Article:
Contemporary rabbinic authorities have established this religious obligation as carrying scriptural authority – citing no fewer than five affirmative Commandments and three Biblical prohibitions.
With the Centre for Theology and Public Issues in the School of Divinity, the Institute offers the CTPI Duncan Forrester Fellowship for early-career researchers working in public theology, especially in relation to areas such as peacebuilding and the arts, politics and migration, environmental ethics, and law and justice.
The trouble in American Evangelicalism and in Christianity more broadly, is that standing face-to-face with our Messiah, we find ourselves at a loss of how to serve. What does it mean to be a follower of Jesus? What, beyond the instinctive sense that we are to follow Christ, does it mean to follow? What are we looking for?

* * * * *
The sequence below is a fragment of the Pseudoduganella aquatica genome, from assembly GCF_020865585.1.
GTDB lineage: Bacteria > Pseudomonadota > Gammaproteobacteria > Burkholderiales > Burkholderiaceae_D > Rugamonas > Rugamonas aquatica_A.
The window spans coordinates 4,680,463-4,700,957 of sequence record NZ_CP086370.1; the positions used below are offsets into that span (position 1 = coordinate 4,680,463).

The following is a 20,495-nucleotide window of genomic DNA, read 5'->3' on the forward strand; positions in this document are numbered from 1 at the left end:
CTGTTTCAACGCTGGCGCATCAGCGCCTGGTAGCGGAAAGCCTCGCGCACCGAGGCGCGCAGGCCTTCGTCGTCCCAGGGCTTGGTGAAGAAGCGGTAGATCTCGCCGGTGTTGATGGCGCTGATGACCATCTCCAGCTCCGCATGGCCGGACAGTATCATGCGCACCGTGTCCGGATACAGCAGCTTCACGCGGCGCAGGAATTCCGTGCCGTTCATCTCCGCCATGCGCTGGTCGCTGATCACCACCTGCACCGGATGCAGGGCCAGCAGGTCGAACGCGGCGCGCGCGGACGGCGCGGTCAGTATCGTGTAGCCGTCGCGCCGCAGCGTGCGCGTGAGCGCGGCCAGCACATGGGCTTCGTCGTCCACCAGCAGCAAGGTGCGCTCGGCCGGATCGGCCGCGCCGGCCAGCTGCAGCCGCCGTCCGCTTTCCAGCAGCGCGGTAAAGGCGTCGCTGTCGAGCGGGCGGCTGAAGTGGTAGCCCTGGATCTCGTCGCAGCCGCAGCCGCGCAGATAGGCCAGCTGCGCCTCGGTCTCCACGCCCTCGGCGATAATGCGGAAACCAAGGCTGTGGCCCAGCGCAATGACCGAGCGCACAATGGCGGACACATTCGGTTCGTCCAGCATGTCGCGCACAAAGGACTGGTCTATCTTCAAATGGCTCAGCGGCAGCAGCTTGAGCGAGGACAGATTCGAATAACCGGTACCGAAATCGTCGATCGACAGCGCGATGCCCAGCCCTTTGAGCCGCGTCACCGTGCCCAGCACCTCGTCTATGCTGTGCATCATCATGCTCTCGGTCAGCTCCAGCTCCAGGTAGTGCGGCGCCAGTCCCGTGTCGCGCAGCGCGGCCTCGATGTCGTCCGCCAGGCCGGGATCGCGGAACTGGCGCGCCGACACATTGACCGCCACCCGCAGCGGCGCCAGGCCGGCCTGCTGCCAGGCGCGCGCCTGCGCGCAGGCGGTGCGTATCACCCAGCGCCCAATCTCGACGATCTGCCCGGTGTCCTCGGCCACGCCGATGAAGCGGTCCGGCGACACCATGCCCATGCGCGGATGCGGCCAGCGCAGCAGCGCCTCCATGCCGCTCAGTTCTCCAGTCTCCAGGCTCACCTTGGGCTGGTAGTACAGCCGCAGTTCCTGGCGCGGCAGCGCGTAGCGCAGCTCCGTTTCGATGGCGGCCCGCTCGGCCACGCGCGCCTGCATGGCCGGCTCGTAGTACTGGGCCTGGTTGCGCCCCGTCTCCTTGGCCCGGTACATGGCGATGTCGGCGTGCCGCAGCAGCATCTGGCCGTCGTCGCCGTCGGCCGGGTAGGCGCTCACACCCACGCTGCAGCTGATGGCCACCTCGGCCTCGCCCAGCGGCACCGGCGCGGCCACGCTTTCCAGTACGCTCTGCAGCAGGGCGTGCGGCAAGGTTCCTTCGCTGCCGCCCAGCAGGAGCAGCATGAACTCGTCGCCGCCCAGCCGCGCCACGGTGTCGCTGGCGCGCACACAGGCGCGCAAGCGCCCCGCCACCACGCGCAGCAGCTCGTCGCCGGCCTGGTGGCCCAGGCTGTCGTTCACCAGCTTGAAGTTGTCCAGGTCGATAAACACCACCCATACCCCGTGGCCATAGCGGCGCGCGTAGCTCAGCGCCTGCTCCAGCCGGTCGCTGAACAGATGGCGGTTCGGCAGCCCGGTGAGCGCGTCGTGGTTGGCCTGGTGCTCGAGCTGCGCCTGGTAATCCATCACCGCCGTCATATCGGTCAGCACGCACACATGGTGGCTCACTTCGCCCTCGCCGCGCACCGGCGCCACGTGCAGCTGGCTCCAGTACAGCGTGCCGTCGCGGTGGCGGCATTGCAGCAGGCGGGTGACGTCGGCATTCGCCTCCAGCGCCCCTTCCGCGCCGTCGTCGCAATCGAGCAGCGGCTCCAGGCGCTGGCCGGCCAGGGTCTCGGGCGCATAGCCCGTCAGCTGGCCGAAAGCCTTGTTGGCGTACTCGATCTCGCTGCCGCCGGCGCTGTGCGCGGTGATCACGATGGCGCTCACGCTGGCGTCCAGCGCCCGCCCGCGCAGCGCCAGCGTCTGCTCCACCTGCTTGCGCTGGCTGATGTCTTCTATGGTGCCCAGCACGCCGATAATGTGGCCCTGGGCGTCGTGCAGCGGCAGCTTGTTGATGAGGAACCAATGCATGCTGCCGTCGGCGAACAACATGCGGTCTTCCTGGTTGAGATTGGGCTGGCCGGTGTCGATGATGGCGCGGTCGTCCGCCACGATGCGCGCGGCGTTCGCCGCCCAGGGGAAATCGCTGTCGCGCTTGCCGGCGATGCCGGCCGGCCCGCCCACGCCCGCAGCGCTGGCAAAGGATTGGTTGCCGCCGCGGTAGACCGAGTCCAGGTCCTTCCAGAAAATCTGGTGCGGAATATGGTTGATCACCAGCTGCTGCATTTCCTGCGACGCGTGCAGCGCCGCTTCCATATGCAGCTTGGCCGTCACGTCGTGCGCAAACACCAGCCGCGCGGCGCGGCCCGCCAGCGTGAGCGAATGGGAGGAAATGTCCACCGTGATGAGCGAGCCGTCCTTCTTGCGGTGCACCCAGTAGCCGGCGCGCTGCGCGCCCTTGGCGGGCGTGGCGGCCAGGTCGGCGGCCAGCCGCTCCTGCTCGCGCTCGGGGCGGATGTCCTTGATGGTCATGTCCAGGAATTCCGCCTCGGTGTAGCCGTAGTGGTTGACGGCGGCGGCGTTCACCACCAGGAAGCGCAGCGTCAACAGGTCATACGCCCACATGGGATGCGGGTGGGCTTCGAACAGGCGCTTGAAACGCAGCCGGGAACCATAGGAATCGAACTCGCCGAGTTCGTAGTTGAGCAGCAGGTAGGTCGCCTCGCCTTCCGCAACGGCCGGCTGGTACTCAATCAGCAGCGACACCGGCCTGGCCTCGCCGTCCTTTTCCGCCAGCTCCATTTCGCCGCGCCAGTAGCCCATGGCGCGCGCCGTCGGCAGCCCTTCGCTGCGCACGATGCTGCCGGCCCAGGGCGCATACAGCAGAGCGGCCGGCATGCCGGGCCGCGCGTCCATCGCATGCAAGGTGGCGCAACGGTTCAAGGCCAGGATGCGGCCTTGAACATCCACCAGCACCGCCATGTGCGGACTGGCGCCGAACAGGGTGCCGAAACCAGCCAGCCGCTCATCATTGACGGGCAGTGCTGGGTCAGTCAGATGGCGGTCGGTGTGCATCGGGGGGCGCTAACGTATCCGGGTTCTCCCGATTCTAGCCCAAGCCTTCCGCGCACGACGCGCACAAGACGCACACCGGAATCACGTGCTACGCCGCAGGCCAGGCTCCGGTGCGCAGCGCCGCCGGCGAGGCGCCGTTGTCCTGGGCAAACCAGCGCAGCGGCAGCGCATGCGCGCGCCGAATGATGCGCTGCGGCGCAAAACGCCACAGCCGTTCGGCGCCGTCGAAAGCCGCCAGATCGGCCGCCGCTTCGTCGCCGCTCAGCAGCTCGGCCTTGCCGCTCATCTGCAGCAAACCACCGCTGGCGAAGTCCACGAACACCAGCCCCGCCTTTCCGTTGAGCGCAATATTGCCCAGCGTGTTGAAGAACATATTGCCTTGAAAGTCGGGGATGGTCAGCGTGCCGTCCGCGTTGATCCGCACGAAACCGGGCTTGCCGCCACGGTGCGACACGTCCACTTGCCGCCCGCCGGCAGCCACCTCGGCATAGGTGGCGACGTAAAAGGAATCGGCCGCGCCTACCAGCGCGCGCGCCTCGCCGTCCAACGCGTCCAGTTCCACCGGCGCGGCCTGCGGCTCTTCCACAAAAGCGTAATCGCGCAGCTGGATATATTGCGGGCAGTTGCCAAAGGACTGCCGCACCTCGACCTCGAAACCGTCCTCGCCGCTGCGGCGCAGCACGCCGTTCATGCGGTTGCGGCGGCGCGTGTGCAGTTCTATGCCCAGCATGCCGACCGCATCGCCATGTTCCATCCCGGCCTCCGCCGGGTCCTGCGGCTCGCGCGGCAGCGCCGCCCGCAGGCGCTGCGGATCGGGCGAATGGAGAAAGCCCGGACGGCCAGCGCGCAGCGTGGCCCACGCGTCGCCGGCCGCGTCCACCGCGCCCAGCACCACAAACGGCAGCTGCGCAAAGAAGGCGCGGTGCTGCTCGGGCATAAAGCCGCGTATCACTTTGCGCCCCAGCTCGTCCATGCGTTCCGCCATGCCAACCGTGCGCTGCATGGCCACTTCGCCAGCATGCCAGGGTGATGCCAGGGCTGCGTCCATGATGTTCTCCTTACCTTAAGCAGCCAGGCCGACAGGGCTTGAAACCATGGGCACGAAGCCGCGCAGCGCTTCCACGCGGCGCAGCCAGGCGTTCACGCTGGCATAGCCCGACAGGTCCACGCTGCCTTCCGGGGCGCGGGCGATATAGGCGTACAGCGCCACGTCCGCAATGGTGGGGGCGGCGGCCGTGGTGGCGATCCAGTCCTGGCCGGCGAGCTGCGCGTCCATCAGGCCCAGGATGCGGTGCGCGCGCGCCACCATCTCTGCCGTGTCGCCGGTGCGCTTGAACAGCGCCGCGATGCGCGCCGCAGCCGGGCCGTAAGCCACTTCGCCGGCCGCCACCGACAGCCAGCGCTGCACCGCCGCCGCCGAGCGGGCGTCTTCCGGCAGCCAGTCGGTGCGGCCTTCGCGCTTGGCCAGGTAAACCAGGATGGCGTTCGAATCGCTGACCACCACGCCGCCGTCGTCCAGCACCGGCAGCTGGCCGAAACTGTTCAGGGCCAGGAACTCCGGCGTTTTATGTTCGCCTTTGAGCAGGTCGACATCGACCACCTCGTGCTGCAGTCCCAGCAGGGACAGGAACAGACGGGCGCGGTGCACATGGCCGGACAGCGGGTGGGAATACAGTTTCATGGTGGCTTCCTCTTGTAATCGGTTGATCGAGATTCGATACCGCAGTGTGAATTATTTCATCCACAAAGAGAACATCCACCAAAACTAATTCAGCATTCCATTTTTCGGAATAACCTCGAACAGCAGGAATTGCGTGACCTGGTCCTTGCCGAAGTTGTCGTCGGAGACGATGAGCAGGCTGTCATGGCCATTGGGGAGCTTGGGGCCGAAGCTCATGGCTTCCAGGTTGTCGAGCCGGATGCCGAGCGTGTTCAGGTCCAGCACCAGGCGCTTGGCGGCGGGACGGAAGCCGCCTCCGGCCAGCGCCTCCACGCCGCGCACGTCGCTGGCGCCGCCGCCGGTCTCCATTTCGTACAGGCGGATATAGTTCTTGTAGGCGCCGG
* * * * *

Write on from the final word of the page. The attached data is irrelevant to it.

We are currently seeing folks pause to reflect both on what has historically counted as “political theology” and the ways in which those evaluate norms and frameworks need to shift moving forward.
Biblical stories about baptism are connected to, but also at odds with, historical theology about baptism as well as the current liturgical practices of baptism. Reading Matthew’s account of Jesus’ baptism together with contemporary theologies offers a glimpse of the radical solidarity of Jesus.
*This post originally appeared on the Politics of Scripture January 2, 2017.
Matthew’s careful quotation of Isaiah 60 urges us to perceive that the birth of the poor, brown boy in a back corner of the Roman empire was the dawning of God’s glory upon humanity. Let us, then, celebrate—not with fear and self-preservation, but with confident investment in human flourishing.